Geographic and Environmental Influences of U.S. Expansion

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Geographic and Environmental Influences of U.S. Expansion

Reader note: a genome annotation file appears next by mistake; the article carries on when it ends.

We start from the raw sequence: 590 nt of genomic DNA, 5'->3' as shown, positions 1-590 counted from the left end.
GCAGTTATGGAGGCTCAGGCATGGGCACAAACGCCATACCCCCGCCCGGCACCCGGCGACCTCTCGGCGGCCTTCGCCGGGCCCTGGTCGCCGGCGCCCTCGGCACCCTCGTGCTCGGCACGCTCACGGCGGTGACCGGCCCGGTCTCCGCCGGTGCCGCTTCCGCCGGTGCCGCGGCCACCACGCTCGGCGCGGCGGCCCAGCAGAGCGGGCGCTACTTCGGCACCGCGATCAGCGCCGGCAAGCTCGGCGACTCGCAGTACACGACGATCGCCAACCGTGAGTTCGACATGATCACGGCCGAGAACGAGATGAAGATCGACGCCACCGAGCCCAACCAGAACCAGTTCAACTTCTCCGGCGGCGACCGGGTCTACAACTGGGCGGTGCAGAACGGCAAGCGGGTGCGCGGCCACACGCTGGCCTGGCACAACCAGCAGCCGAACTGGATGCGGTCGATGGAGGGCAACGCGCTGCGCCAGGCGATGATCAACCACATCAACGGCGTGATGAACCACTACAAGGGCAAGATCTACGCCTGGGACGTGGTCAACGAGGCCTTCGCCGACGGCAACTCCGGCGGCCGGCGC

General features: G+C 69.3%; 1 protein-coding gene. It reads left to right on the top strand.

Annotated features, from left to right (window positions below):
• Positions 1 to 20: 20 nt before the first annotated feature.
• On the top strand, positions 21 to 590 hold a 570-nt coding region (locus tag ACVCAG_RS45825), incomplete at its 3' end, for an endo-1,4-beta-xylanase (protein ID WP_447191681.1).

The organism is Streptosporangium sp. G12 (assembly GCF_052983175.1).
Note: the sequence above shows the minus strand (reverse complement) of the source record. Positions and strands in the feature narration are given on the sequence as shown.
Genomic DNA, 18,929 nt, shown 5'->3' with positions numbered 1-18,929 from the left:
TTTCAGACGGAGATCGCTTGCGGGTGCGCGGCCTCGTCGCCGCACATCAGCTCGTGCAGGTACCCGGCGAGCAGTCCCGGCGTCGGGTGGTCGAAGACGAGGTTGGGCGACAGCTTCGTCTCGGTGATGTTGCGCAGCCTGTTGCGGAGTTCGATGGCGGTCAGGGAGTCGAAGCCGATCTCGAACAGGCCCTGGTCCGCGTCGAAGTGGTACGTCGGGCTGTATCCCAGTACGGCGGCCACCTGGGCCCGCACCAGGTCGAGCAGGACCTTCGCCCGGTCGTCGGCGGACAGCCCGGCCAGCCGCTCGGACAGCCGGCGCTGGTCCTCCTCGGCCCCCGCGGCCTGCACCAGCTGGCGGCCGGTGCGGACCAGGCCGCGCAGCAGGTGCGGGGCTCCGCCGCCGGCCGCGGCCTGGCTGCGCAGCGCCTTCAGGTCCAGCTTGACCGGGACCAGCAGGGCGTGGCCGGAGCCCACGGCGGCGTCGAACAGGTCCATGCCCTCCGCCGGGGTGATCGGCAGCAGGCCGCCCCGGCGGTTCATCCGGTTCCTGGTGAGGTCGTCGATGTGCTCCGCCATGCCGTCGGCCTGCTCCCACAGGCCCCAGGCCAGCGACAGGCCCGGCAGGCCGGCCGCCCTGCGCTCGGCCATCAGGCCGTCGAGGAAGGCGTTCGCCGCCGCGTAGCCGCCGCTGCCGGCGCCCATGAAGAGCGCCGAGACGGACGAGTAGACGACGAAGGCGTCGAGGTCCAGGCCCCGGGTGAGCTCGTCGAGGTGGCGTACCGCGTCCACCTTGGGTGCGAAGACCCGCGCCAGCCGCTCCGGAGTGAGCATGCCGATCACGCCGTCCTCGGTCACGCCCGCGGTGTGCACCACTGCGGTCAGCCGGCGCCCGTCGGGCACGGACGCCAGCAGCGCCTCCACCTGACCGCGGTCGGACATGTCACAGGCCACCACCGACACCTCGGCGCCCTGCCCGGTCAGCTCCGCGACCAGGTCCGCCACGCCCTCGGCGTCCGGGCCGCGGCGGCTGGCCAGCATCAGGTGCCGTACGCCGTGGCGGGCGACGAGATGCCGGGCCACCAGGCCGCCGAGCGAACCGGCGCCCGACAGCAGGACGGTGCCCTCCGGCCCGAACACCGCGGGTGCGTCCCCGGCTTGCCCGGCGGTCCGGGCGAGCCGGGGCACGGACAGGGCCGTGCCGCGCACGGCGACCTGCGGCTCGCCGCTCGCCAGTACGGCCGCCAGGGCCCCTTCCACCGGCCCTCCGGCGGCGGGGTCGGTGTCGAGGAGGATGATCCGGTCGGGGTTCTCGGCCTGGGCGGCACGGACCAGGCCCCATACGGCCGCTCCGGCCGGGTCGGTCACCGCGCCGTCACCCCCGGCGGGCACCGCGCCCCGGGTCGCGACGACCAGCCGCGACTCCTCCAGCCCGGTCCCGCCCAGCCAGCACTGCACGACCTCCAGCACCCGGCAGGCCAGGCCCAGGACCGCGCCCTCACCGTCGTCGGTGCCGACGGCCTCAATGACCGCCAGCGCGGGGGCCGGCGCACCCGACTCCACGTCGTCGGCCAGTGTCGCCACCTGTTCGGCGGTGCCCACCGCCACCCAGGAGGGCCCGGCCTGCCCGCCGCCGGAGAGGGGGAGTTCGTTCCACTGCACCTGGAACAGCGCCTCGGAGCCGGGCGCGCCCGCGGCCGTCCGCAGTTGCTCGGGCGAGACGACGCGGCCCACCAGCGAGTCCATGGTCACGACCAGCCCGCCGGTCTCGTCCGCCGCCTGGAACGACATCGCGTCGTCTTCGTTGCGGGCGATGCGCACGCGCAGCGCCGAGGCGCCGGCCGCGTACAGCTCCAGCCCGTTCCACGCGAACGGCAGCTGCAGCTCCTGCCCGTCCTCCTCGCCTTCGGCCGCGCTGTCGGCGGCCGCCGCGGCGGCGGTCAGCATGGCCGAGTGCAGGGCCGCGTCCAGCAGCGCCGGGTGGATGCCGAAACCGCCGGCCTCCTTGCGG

The two most significant environmental and geographical factors that contributed to the expansion of the United States (US) were the California Gold Rush and the Irish Potato famine. The gold rush created a movement of people to Northern California, specifically to the area around San Francisco and Sacramento from all over the United States (Udall & Emmons, 2003). In addition, migration was not limited to US fortune seekers but triggered a worldwide migration. The Chinese migration was particularly large. In fact, the migration was so large that in 1850 legislation was passed to assess fees to foreign miners. The prospectors mostly in their twenties came over land and by boat. Most had come to San Francisco to buy equipment and supplies. San Francisco developed from a small agricultural town of 600 people in 1848 to a city of more than 30,000 people by 1850 (Udall & Emmons, 2003, p. 133). Following the migration of miners was the businessman hoping to make a profit off the miners by selling supplies and equipment. Collis P. Huntington collected his fortune from selling mining equipment to the miners. Ten years later he was instrumental in bringing the railroad to San Francisco. Women also flowed into the northern California area so they could be together as a family and with the lure of higher wages, women opened boarding houses, cooked meals, sewing and worked in bordellos (Udall & Emmons, 2003). The fast growth of San Francisco had turned the cities almost nonexistent port into a major shipping port in just three years. This new port opened the door for world trade, and solidified economic opportunities for the pacific coast. Between 1849 and 1851 northern California saw an influx of 200,000 people (Udall & Emmons, 2003, p. 132) and reached 350,000 by 1860 (Udall & Emmons, 2003, p. 127). Sacramento, a farming settlement of four houses in April 1849 had attracted 10,000...
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